The worst example was offensive line coach Josh Henson, who was hired on Jan. 17 and left ASU in less than a month, joining the coaching staff at Oklahoma State, his alma mater.

MORE: Letter of recommendation played part in ASU hiring ex-Baylor coach Phil Bennett

RELATED: ASU hires offensive, defensive line coaches

“The salary escalation in the past 4-5 years has created much more of a mercenary culture in college football,” Anderson said. “The assistants at the top programs are now making more money than a lot of head coaches in the FBS. I used to represent coaches (as an agent), and I don’t necessarily blame them for leaving when they can double their salary and work off lucrative guaranteed contracts.  But it’s not good for the game of the schools that can’t pay those kind of numbers.

“We have a philosophy for who we want to be. We don’t want to be like (some of the schools in) the SEC or Big Ten. We can’t justify those types of salaries given our ticket base and television revenues. We’re going to play very solid base salaries and we’ll pay for performance with a bonus program that’s as good as anyone in the country.”

In terms of perception, Anderson admits the hiring of Phil Bennett as new defensive coordinator might not fit the high-brow goals of ASU’s program. But he said Bennett was vetted deeply and absolved from the sexual assault scandal at Baylor, a school that allowed a dangerous culture to infest its football program and endanger female students.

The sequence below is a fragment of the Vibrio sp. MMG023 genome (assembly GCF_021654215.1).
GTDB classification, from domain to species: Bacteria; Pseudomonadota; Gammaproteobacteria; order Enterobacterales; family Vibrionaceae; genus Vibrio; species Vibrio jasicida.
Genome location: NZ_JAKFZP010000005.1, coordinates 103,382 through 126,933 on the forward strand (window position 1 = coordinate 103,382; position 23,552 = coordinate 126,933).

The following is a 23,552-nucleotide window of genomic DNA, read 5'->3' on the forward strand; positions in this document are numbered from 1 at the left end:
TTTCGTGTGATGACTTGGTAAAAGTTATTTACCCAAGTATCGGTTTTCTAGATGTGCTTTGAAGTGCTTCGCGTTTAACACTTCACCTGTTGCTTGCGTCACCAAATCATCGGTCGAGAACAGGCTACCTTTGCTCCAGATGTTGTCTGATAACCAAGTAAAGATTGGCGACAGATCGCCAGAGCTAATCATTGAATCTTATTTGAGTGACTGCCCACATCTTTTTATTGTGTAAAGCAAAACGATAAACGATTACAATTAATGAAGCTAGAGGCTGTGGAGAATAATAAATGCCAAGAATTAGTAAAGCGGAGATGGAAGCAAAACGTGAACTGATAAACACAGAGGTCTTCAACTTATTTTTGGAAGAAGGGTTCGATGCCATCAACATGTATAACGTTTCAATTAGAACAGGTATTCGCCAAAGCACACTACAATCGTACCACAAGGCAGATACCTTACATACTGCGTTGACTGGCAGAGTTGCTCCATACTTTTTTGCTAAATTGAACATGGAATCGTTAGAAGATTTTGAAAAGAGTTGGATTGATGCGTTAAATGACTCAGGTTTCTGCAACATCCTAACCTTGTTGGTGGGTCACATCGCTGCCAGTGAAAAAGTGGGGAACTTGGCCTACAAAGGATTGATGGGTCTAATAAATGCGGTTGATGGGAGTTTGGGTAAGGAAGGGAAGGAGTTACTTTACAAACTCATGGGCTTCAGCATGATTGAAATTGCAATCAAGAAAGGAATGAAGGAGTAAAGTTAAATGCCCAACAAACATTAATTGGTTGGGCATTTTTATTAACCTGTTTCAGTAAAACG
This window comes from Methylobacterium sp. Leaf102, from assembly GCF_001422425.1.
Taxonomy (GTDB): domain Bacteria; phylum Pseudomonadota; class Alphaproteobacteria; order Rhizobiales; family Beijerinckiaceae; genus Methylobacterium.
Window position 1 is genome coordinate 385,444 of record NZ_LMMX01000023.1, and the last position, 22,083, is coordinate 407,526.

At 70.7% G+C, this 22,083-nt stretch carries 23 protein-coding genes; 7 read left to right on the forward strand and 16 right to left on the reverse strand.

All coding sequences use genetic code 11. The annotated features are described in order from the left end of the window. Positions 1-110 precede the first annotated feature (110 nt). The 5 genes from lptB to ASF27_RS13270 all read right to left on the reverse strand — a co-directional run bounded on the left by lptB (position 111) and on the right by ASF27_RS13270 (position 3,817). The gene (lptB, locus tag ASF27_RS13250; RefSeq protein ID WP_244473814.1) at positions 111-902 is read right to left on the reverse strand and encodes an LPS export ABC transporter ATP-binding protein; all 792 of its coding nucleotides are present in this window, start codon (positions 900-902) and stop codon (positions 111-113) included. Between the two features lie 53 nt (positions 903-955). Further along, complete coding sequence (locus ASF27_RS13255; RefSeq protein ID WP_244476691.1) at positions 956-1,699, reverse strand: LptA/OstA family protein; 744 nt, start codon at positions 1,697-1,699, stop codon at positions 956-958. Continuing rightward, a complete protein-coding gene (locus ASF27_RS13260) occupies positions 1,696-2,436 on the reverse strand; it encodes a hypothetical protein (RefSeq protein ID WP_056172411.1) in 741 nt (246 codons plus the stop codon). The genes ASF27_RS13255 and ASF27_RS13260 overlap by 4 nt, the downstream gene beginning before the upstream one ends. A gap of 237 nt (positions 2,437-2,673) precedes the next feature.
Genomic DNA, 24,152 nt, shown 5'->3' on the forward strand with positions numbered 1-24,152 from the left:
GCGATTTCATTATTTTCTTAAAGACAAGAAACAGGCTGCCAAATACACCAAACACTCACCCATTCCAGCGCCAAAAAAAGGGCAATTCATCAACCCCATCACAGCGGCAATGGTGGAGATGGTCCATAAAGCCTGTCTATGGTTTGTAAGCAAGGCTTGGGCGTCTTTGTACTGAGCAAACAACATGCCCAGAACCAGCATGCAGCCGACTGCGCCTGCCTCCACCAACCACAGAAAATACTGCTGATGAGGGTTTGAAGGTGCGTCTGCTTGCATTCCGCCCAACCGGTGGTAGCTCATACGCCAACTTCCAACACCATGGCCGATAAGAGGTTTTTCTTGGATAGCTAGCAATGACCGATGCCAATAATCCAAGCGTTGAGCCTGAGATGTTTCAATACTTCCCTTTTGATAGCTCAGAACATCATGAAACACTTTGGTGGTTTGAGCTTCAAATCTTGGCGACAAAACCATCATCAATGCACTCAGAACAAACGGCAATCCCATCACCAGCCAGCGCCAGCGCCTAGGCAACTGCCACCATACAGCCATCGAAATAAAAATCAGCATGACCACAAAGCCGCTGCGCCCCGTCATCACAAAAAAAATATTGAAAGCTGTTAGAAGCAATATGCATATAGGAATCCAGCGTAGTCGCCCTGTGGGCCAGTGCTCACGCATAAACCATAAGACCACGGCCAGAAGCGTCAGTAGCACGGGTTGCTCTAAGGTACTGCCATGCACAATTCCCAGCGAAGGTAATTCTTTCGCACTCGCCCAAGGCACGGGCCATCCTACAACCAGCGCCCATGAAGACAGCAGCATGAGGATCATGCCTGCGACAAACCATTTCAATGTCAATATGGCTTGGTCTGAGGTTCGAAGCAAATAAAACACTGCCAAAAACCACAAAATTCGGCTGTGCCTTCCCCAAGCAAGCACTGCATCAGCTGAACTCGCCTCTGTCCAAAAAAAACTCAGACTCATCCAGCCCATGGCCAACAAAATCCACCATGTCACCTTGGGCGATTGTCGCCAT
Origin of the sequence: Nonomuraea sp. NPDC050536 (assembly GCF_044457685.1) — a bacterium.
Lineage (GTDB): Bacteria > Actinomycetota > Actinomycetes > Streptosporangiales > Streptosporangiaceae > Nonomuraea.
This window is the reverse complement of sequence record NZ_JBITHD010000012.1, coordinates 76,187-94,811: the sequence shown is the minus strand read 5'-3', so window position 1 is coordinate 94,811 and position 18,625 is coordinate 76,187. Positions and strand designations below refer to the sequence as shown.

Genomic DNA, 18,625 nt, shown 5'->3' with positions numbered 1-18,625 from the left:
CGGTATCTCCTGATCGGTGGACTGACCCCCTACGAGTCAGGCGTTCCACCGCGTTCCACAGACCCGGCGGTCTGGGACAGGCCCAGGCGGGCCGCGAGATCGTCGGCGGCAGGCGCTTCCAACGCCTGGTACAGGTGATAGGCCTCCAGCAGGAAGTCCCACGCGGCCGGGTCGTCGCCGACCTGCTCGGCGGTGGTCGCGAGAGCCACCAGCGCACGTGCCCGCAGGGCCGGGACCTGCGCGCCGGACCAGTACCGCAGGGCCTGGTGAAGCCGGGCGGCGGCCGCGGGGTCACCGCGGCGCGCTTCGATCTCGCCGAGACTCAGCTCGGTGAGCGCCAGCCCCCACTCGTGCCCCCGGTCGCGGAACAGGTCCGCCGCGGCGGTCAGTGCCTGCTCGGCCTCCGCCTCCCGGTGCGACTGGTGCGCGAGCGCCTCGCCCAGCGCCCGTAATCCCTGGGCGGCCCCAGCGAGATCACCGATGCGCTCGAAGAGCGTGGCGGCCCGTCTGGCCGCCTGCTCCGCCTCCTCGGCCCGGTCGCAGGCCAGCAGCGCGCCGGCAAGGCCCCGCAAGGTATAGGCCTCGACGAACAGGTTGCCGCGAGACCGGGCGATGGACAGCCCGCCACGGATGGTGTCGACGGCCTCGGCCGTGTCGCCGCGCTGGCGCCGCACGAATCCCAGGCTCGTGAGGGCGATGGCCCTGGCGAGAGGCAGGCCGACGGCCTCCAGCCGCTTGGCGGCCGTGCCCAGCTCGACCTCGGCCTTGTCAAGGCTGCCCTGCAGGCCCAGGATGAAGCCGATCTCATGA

“We do not want to be anywhere near what Baylor and others have become,” Anderson said. “But we did due diligence, talked to Baylor’s athletic director. We were told he was fully cleared, and after all of the investigations, he was allowed to remain at the school if the new coach wanted him. When you put all of that together, we support our guy and our choice.”

Yet Anderson has vowed to help improve the system. He was appointed chairman of the new 13-member Football Competition Committee, which is aimed at bettering and leveling the playing field in college football. The answers are elusive, but something has to change.

RELATED: ASU athletics approaching $100 million in revenue

In the days after hiring Alabama’s Billy Napier as a new offensive coordinator, a smart maneuver that will help Barnett’s transition and development as starting quarterback, the Crimson Tide lost their own offensive coordinator (Steve Sarkisian) to the NFL. Reports out of Alabama had Napier on the short list of replacements, even though he had just committed to a new life in the Pac-12.

Imagine if Napier bailed on ASU shortly after committing to the Sun Devils, just like Henson did.

“You don’t want to judge people,” Anderson said. “But would I turn my back after making a commitment? I believe if I made my marriage vows to ASU, swearing up and down that this was the place I wanted to be, I could not in the next breath or the next day take another offer and get on a plane and go.  While I understand the economic and family pressures involved, I am disappointed in folks who do that.”

Unfortunately, that’s the ugly side of college football, where too many coaches have learned to serve themselves and not the game.

Reach Bickley at dan.bickley@arizonarepublic.com or 602-444-8253. Follow him on twitter.com/dan.bickley.  Listen to “Bickley and Marotta” weekdays from 12-2 p.m. on Arizona Sports 98.7 FM.